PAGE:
Fewer tools isn’t always the best outcome – A majority of developers are using more tools to get work done than before (almost 70%), and that’s not necessarily a bad thing. Flexibility in tools is the key. Those with more flexible tools say it simplifies their work, making them happier in their roles, while those adopting a growing number of inflexible tools face the risk of tool sprawl. Almost half of the developers surveyed say they have a stable toolchain (46%). The remainder has increased the number of tools either with flexible tools (38%) or inflexible tools (16%).

Dinesh Ajmera, Site Lead and Head of Engineering, India, Atlassian said, “Our State of the Developer report presents some important findings on the state of play across the global software developer ecosystem, especially in the context of India. Among Indian developers, it was particularly heartening to see that our developer community in comparison to the other countries enjoyed a greater degree of autonomy and thereby stated to be happier at work."

“I believe this report presents an array of findings that will help leaders understand the changing dynamics of the developer ecosystem. At Atlassian, we recognize this and believe that by empowering our teams with the correct set of tools, technologies and processes we will be able to usher in a greater degree of autonomy and build efficiencies for teams," he further added.

There’s no one-size-fits-all approach

Greater autonomy is the future of software development. This means more freedom to decide which tools developers use, what they work on, and how that work gets done.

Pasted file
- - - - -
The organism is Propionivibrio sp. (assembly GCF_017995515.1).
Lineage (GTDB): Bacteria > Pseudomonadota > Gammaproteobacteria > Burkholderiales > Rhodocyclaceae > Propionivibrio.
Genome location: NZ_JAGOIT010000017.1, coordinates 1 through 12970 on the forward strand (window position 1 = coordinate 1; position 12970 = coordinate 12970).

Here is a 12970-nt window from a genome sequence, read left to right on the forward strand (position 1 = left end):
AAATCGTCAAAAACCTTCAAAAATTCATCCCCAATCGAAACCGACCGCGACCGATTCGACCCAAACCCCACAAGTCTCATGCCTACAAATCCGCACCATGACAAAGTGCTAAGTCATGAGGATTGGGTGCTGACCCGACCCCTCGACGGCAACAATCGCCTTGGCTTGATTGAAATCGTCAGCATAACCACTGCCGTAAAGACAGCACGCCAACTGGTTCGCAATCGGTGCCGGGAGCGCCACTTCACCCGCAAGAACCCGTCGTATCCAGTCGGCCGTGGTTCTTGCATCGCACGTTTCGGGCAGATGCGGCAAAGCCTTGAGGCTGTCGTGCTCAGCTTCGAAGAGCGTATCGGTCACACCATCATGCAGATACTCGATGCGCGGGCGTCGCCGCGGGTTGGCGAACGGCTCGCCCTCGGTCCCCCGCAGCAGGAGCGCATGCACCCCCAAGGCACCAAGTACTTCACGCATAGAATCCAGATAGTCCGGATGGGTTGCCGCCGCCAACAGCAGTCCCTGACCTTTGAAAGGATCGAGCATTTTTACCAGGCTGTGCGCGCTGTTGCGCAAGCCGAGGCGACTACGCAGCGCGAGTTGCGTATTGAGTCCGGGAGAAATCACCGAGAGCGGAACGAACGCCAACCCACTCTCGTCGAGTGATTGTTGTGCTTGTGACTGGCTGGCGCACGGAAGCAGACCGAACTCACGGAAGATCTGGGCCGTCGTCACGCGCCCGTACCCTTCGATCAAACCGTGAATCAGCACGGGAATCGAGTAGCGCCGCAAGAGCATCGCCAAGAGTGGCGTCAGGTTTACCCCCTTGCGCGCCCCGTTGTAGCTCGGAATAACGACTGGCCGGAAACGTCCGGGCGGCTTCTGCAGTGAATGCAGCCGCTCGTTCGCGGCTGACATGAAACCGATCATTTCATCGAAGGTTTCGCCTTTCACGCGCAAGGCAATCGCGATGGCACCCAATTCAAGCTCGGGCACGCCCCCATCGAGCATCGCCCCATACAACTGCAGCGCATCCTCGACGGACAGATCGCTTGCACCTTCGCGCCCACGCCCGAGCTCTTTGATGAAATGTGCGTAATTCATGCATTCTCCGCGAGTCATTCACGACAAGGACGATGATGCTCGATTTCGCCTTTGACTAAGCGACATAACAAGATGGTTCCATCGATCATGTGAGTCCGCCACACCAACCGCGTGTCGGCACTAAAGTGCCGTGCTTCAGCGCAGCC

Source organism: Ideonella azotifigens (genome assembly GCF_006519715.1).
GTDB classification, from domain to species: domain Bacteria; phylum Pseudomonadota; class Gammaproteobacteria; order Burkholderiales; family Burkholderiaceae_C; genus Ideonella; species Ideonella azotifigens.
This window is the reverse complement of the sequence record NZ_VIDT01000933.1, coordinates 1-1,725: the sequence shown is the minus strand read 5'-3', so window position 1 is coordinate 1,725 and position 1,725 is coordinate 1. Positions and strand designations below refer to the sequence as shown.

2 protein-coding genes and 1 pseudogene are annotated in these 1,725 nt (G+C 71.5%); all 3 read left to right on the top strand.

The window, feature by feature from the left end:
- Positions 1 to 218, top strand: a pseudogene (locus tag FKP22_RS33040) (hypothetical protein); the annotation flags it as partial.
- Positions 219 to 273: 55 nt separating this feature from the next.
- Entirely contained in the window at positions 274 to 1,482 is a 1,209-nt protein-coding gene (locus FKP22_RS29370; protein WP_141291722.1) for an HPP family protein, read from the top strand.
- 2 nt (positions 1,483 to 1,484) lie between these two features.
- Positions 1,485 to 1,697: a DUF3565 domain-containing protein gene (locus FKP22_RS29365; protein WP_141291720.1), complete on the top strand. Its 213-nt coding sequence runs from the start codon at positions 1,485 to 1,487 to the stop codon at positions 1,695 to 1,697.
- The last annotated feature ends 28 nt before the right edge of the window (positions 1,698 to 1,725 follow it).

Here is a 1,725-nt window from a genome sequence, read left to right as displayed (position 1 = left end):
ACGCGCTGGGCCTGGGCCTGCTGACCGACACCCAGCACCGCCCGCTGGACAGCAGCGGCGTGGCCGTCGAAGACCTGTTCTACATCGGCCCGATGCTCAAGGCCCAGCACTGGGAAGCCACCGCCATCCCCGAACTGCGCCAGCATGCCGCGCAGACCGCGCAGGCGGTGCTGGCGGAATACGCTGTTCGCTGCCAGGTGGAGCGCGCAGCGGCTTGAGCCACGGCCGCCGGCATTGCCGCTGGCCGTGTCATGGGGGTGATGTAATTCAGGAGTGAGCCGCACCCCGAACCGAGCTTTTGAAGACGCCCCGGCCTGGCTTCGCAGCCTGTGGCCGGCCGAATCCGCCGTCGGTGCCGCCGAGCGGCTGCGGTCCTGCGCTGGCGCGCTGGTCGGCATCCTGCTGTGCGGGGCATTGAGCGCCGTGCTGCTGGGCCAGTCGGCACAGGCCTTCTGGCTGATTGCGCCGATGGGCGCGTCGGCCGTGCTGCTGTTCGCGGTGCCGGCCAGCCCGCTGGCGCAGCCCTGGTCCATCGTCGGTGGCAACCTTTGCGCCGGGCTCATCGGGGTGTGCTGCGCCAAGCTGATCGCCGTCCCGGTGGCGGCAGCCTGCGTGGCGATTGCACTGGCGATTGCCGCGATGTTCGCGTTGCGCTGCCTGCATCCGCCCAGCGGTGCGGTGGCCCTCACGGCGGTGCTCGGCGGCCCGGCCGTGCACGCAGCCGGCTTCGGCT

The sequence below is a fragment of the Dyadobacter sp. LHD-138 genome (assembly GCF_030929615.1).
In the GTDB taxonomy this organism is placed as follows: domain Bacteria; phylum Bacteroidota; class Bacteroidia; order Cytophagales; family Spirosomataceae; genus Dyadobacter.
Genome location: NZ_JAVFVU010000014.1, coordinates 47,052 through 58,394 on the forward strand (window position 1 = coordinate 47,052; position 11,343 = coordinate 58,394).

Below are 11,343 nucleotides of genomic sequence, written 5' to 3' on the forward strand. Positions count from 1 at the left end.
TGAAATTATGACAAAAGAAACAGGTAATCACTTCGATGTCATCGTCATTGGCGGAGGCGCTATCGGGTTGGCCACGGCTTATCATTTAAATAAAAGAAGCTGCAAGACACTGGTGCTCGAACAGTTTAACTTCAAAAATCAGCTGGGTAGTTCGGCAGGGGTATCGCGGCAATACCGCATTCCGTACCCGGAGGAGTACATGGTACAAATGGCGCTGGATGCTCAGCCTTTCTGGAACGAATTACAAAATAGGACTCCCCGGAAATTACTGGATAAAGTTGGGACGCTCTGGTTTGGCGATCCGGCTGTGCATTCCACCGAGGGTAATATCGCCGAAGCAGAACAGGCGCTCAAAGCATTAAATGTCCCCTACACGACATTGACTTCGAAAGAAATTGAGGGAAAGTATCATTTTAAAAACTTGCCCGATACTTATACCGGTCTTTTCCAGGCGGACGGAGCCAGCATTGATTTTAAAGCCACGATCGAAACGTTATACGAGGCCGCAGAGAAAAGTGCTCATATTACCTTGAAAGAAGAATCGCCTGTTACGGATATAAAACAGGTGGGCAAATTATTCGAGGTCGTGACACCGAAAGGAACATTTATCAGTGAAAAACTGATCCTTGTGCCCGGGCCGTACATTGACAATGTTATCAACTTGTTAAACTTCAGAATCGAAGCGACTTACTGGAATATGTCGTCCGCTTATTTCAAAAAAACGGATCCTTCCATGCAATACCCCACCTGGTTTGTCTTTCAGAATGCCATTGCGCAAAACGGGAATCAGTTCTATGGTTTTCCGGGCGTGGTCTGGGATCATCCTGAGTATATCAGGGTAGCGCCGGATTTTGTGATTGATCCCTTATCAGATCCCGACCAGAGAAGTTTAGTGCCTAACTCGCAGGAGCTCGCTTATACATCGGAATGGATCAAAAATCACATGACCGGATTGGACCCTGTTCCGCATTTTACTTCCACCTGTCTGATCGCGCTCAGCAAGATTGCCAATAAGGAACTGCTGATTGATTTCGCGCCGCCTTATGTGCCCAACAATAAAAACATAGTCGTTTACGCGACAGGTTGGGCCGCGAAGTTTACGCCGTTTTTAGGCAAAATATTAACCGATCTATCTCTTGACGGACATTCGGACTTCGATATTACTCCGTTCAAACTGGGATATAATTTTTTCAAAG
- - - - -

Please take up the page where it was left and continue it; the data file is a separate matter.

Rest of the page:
Atlassian is dedicated to providing the tools that facilitate this alignment and autonomy for teams of all sizes. With the recent launch of Compass, a new Atlassian program to create new products in collaboration with customers, developers are now going beyond coding and are empowered with the autonomy to connect the tools they want to use.

To find out more about the research and download the report, please visit - Autonomy is the future of software development - Work Life by Atlassian

Atlassian unleashes the potential of every team. Our team collaboration and productivity software helps teams organize, discuss, and complete shared work. Teams at more than 225,000 customers, across large and small organizations - including Bank of America, Redfin, NASA, Verizon, and Dropbox - use Atlassian’s project tracking, content creation and sharing, and service management products to work better together and deliver quality results on time. Learn more about our products, including Jira Software, Confluence, Jira Service Management, Trello, Bitbucket, and Jira Align at

About the research

Atlassian’s first State of the Developer report seeks to uncover the attitudes, preferences, and behaviors of modern software developers. The study offers a range of perspectives on how developers are working, their perception and attitudes on the future skillsets required to succeed, how they’re managing tool sprawl, and what drives job satisfaction. 

This research looks into the trends shaping software development and their impact on development teams in markets across the world. The survey ran for a month between August and September 2021, targeting 2,182 respondents across four countries: Australia (21%), India (36%), Germany (16%), and the United States (27%).